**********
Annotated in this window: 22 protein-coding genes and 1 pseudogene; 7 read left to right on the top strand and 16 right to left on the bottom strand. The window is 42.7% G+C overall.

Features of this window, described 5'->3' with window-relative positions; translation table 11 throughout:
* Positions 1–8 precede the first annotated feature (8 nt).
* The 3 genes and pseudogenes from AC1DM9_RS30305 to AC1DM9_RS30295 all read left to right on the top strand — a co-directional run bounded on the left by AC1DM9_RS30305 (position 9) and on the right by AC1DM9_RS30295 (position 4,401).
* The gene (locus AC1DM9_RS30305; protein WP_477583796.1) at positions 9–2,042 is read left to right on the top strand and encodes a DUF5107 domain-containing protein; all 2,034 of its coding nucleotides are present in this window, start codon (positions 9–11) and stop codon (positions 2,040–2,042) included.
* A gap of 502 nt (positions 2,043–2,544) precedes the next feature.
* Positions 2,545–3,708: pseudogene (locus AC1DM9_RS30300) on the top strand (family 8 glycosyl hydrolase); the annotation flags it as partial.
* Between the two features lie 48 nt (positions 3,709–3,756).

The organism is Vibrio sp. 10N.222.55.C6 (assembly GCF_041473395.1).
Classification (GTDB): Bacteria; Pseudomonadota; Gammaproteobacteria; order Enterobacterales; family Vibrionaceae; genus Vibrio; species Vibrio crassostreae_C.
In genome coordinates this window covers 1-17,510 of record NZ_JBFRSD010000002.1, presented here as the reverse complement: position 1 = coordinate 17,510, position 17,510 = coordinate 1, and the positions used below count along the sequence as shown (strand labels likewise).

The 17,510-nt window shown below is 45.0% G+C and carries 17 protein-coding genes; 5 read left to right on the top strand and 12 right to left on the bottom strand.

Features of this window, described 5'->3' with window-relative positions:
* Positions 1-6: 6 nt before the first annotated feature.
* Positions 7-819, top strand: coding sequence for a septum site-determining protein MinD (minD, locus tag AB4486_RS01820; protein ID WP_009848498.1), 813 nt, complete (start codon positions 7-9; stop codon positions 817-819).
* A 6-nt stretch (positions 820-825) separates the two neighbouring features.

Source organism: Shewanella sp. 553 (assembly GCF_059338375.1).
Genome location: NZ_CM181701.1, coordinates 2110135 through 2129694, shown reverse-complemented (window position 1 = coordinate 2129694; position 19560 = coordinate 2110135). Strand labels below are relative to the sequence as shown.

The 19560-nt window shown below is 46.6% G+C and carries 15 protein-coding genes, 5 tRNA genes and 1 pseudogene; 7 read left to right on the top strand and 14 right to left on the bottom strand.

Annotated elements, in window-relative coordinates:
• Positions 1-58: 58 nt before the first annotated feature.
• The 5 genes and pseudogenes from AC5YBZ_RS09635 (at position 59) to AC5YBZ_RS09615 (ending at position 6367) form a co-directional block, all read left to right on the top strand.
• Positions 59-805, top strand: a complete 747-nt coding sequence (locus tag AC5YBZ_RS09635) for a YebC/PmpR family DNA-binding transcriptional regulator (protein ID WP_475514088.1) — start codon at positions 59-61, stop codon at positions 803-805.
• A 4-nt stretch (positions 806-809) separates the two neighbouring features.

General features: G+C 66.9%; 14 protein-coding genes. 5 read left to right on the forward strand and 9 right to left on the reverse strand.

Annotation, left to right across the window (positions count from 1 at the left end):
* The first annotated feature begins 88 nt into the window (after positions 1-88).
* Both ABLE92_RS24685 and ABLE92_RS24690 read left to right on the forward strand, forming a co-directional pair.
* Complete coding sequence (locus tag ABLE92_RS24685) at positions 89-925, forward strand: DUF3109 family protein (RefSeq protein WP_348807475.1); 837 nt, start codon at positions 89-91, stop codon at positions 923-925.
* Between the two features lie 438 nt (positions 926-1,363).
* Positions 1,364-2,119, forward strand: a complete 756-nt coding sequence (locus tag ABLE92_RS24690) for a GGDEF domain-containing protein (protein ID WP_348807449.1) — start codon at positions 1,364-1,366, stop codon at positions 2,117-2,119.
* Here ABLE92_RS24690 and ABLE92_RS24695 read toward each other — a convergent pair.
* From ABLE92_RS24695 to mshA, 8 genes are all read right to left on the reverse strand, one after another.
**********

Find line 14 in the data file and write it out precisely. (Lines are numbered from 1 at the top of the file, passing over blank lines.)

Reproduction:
* Positions 1-6: 6 nt before the first annotated feature.